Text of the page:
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New York Yankees' DJ LeMahieu runs past third base to score on a single by Aaron Judge during the third inning of a baseball game against the Detroit Tigers Wednesday, April 3, 2019, in New York. (AP Photo/Frank Franklin II)


Jarrell: We Haven’t Seen the Best of Aaron Judge

The career trajectory of our monumental right fielder reminds me of another beloved American son who’s perhaps equally famous: Jack-Jack, the youngest child of Mr. and Mrs. Incredible. In the sequel to Pixar’s 2004 blockbuster, Jack-Jack begins demonstrating his awe-inspiring powers while still just a baby. His abilities are clearly tremendous, but his control over them decidedly less so. The immature superhero, while impressive, is frequently more of a liability than an asset.

It was clear from the moment Aaron Judge stepped on a big-league diamond that we were dealing with an unusual baseball player, starting with his stature. His first career plate appearance resulted in a mammoth home run into Monument Park, but his first few months resulted in a disappointing .179 batting average. Judge broke out in 2017, swatting 52 homers and winning Rookie of the Year, but also enduring a brutal two-month stretch that summer in which he hit .207 and struck out in nearly 36 percent of his at-bats. A fearsome threat with undeniable power, it remained to be seen whether Judge could harness his potential and rise into a class with the game’s best.

Three years after his debut, the answer is no longer in doubt. Though he’s fought through frustrating injuries both this year and last, Judge consistently demonstrates his transformation from a feast-or-famine home run threat to a bonafide master of the hitter’s sophisticated craft. He likely won’t ever hit 52 home runs in a season again, but that’s fine because he’s a better player now than he was then. Unpredictable and frightening baby Judge has morphed into the leader that a pennant-contending outfit like the 2019 Yankees needs. Let’s take a closer look at his offensive game to see why, with some help from Statcast.

Remarkably, Judge has hit the ball harder this season than in either of the last two. He’s recording the highest average exit velocity of his career in 2019, at 96.9 MPH, and his hard-hit percentage sits at an even 60 after hovering between 54 and 55 the last two years. His average launch angle is also down a couple of degrees this year, and we’ve definitely seen fewer jaw-dropping moonshots, but Judge is making up for this with an improvement in his approach. Along with the decrease in fly balls has come an almost complete absence of popups (1.3 percent this year against 5.3 percent in 2019) and a rise in line drives (34.7 percent this year, 26.3 in 2017).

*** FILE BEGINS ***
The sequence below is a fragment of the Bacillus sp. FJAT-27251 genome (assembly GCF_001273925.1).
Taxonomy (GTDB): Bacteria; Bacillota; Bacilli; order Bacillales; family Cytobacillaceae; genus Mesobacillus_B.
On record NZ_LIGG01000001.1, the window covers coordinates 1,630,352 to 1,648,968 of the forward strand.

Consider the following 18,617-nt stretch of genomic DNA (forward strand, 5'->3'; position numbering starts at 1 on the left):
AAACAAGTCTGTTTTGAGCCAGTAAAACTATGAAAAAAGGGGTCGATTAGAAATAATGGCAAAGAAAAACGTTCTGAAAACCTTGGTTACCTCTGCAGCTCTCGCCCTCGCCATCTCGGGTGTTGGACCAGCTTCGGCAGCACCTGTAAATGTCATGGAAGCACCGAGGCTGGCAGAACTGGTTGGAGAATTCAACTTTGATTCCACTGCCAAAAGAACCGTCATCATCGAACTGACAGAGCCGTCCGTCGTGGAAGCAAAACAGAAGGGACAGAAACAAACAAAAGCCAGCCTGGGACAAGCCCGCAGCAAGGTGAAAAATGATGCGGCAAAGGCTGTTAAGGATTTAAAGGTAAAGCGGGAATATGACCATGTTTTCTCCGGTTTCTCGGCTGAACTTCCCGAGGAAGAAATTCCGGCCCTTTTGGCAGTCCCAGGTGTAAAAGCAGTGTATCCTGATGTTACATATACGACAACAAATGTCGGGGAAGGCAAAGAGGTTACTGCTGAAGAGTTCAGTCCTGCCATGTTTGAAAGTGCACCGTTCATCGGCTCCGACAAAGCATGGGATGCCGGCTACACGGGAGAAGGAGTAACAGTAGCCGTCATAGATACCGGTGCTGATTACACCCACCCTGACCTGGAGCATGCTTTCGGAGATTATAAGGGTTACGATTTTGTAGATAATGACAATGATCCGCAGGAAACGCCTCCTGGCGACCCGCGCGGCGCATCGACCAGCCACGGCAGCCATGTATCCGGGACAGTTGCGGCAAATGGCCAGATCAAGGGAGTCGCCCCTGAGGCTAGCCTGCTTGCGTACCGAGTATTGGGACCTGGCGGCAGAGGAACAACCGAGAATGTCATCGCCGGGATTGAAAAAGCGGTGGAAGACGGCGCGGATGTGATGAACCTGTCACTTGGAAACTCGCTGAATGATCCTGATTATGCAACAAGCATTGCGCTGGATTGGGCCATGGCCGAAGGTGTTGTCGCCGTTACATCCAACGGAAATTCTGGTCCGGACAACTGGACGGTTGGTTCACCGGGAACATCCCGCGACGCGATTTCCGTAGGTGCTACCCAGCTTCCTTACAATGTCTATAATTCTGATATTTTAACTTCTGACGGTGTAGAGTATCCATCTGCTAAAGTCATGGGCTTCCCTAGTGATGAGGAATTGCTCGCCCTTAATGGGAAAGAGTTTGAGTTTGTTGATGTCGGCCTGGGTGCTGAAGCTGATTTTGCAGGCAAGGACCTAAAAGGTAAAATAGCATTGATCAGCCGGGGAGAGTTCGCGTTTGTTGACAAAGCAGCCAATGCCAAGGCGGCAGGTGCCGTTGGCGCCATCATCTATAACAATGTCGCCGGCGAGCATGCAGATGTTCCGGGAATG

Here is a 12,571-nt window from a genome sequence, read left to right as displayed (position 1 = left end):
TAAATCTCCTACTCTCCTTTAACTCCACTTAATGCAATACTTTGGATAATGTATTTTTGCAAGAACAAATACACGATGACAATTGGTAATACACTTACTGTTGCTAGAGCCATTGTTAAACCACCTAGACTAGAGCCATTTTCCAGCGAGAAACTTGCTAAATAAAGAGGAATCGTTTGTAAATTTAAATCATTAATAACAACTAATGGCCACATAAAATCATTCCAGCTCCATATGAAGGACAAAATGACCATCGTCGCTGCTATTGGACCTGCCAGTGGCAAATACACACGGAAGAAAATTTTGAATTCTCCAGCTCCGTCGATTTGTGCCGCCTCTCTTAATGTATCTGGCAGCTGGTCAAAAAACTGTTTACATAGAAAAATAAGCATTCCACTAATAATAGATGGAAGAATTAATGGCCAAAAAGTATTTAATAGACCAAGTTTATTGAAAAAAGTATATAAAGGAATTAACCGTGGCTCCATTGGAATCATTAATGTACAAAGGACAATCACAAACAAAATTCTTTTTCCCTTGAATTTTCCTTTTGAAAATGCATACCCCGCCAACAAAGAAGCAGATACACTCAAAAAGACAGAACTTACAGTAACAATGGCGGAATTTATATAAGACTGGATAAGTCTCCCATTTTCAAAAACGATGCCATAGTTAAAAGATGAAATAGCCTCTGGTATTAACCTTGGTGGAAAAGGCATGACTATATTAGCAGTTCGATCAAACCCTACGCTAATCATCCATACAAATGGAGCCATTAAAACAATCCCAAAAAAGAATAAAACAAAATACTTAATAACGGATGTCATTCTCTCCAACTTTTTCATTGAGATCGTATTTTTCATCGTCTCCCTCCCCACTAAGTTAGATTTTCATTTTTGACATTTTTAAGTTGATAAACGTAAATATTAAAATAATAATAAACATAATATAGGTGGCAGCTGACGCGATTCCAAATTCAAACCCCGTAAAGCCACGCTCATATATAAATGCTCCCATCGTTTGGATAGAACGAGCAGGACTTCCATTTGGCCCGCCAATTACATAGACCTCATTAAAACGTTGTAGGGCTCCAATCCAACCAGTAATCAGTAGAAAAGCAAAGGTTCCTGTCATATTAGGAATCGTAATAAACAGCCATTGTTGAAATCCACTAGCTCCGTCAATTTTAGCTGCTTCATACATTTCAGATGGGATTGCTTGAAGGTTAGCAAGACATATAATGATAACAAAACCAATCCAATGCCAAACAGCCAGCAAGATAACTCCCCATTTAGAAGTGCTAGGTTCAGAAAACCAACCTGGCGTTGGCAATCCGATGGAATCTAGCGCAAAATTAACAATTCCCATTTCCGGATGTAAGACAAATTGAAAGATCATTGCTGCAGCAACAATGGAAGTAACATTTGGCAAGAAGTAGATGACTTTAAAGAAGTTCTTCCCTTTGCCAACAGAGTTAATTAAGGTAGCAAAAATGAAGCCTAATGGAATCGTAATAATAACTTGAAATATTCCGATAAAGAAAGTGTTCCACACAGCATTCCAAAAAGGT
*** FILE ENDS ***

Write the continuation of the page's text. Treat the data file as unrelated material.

We’ve also seen a change in his directional hitting. While Judge was never what we might call a “dead pull” hitter, he’s certainly improved in this regard. Per FanGraphs, Judge’s pull/center/opposite field batted ball percentage splits are a satisfyingly symmetrical 30.7/34.7/34.7. Best of all, he’s spraying that higher number of line drives to all fields, and he’s hitting those liners hard more than half the time. These aren’t lazy bloops into no man’s land; they’re lasers. Add it all up, and Judge is producing the best-expected batting average of his career, and his expected wOBA is better than 2018 and not too far off from his near-MVP rookie season. He isn’t crushing dingers at a record pace anymore, but he’s producing in the upper echelon and becoming a more difficult hitter to pitch to.

Judge’s famously high strikeout rate hasn’t dropped all that much this year, and at first glance, he looks like the same swing-and-miss machine he’s been for a while. He’s still having a fair amount of difficulty with breaking stuff (47.1 percent whiff rate). But he’s hugely improved his game in one important way: he’s cutting down on swings and misses against fastballs. Judge’s whiff rate against those pitches was 24.3 percent in 2017 and 27.7 percent last year. In 2019, it’s cratered to just 16.3. Obviously, 2019 is a much smaller sample size and might be a slightly skewed comparison for that reason. But these heat maps showcase the extent to which Judge just isn’t getting beaten with fastballs this year. The percentages demonstrate the number of swings on pitches in that particular area that were whiffs. Pay particular attention to the space in the strike zone. 2017 is on the left, 2019 on the right.



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Judge is hitting .362 and slugging .667, with an average exit velocity of 97.7 MPH, off fastballs this year. He’s covering more of the plate and pitchers are having a harder time sneaking them past him. We’ll see how the opposition adjusts as the season goes on but look for Judge’s already-impressive walk rate to rise even further as pitchers begin to nibble the corners instead of daring Judge to beat them with something hittable. 

It’s too bad that Judge missed two months with an oblique strain. That’s likely what’s keeping him from a third straight All-Star appearance and a repeat of 2017’s top-two MVP vote performance. As the second half gets underway, I expect Judge to fully hit his stride and begin going yard more often to supplement his new and improved approach. Judge is always going to strike out at a fair clip, partially because it’s so difficult for umpires to call his enormous strike zone, but he’s already shown that he can make adjustments and force pitchers work harder. I should mention that Jack-Jack ends up playing a significant role in saving the day at the end of Incredibles 2. Worlds away in the Bronx, a fearsome yet unpolished youngster have grown into an equally mighty superhero. Will he hoist his city onto his broad shoulders and carry its team to a 28th pennant? We’ll need to finish watching the movie to find out.

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